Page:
• ‘In the present case each of the letters of request contains an express statement as to the purpose for which the examination of the witness is sought.’
    • ‘He will suffer great expense if required to attend here for examinations, pre-trial and trial.’
    • ‘He has the same powers as the court in respect of the attendance and the examination of witnesses and the production of documents.’
    • ‘It is evidence that is a result of an examination occurring after trial.’
    • ‘His subsequent examination of the witness statements of family and friends do not cause him to alter this view.’
    • ‘During the examination of witnesses, each of the Counsel had, at times, to put questions to the witnesses.’
    • ‘Many of the undertakings given on the Plaintiffs' examinations for discovery are still outstanding.’
    • ‘For example, the trial system demands examination and cross-examination of witnesses.’
    • ‘Jacob couldn't even listen to the examination of the prosecution's next witness.’
    • ‘Yes, and a whole lot of examinations before liquidators in current proceedings in the Supreme Court by ACT against directors.’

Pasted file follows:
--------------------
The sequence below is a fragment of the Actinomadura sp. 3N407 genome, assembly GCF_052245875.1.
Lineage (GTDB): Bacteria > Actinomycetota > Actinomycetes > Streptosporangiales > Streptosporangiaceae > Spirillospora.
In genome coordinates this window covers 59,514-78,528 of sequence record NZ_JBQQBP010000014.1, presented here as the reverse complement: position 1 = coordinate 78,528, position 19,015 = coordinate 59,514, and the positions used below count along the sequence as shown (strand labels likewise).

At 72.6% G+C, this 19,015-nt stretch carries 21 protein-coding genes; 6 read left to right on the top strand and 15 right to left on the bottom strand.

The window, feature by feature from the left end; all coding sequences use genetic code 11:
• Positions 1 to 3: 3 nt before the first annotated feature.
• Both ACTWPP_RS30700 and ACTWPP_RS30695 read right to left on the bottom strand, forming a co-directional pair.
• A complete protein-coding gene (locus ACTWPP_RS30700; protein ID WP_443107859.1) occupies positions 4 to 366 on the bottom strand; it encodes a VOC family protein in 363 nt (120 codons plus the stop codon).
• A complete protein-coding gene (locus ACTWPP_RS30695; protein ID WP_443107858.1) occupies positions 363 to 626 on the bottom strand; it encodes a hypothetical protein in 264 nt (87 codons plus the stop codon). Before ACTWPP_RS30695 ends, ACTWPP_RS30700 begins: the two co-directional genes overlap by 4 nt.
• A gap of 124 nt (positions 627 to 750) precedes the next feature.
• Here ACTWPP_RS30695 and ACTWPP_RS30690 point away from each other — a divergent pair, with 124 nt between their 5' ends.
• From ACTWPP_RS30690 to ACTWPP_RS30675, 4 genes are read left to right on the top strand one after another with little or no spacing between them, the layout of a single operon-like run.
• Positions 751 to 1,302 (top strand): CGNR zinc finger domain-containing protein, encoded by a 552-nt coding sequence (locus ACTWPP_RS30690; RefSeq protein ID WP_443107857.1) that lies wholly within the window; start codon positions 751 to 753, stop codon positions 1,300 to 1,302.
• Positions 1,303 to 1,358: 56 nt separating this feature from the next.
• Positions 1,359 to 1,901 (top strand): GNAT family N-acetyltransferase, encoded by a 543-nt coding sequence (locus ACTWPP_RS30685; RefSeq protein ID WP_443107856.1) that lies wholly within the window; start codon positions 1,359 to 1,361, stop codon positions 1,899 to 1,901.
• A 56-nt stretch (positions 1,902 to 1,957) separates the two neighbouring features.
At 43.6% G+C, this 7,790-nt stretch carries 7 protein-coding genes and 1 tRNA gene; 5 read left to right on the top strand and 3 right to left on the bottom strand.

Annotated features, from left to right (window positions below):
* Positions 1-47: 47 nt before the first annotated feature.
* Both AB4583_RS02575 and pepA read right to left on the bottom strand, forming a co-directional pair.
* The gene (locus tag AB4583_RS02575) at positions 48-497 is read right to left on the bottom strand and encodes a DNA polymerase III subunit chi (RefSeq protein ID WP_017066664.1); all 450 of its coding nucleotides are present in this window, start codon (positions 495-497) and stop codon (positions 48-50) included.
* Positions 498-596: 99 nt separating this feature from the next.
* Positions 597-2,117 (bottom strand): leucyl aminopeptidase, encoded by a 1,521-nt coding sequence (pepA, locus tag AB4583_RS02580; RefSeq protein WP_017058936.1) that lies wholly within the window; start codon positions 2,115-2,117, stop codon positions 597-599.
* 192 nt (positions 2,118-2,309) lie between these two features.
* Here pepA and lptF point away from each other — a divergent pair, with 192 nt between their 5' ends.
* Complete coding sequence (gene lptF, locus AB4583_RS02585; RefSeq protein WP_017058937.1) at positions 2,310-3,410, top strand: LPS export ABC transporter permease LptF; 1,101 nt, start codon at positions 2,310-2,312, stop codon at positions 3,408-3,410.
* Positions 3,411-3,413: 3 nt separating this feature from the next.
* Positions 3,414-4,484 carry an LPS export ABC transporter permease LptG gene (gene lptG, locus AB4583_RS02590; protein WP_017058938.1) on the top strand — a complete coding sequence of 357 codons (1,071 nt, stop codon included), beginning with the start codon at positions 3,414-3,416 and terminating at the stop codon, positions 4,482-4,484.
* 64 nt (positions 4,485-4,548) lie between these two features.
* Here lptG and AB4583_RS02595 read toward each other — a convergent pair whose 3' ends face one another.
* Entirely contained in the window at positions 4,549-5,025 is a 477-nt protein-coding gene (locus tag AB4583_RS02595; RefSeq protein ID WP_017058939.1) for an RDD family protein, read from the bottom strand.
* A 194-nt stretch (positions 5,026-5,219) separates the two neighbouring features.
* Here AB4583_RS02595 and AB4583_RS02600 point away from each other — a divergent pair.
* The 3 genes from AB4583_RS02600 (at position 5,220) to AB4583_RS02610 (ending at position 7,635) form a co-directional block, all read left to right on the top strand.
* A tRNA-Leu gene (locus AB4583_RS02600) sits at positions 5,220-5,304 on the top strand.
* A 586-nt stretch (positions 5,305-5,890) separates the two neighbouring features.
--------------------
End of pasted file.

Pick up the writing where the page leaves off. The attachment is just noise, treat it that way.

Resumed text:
• ‘Generally speaking, judges have broad powers in directing the examination of witnesses.’
    • ‘Mr. Sammon submits that the party conducting an examination of the witness has an obligation to be fair to the witness.’
    • ‘The defendant brought a motion to compel the attendance of the plaintiff at an examination for discovery.’
    • ‘The plaintiffs have never conducted examinations for discovery.’
    • ‘The defence could have enforced an examination of that person by resorting to the Rules of Procedure.’
    • ‘In other words, are there any constraints to apply to the examination of the complainant in the later case.’
    • ‘Mr Baer's first report was prepared as a result of his examination of the claimant on 19th April 1996.’
    • ‘A party has inherent right to be present at the examination for discovery of the opposite party.’
    • ‘At the Inquest examination of witnesses will bring out more evidence and detail.’
    • ‘There followed a prolonged sensation in court, which interrupted the examination of the witness.’
    questioning, interrogation, cross-questioning, cross-examination, inquisition
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Origin

Late Middle English (also in the sense ‘testing (one's conscience) by a standard’): via Old French from Latin examinatio(n-), from examinare ‘weigh, test’ (see examine).

Pronunciation

examination

/ɪɡˌzamɪˈneɪʃ(ə)n//ɛɡˌzamɪˈneɪʃ(ə)n/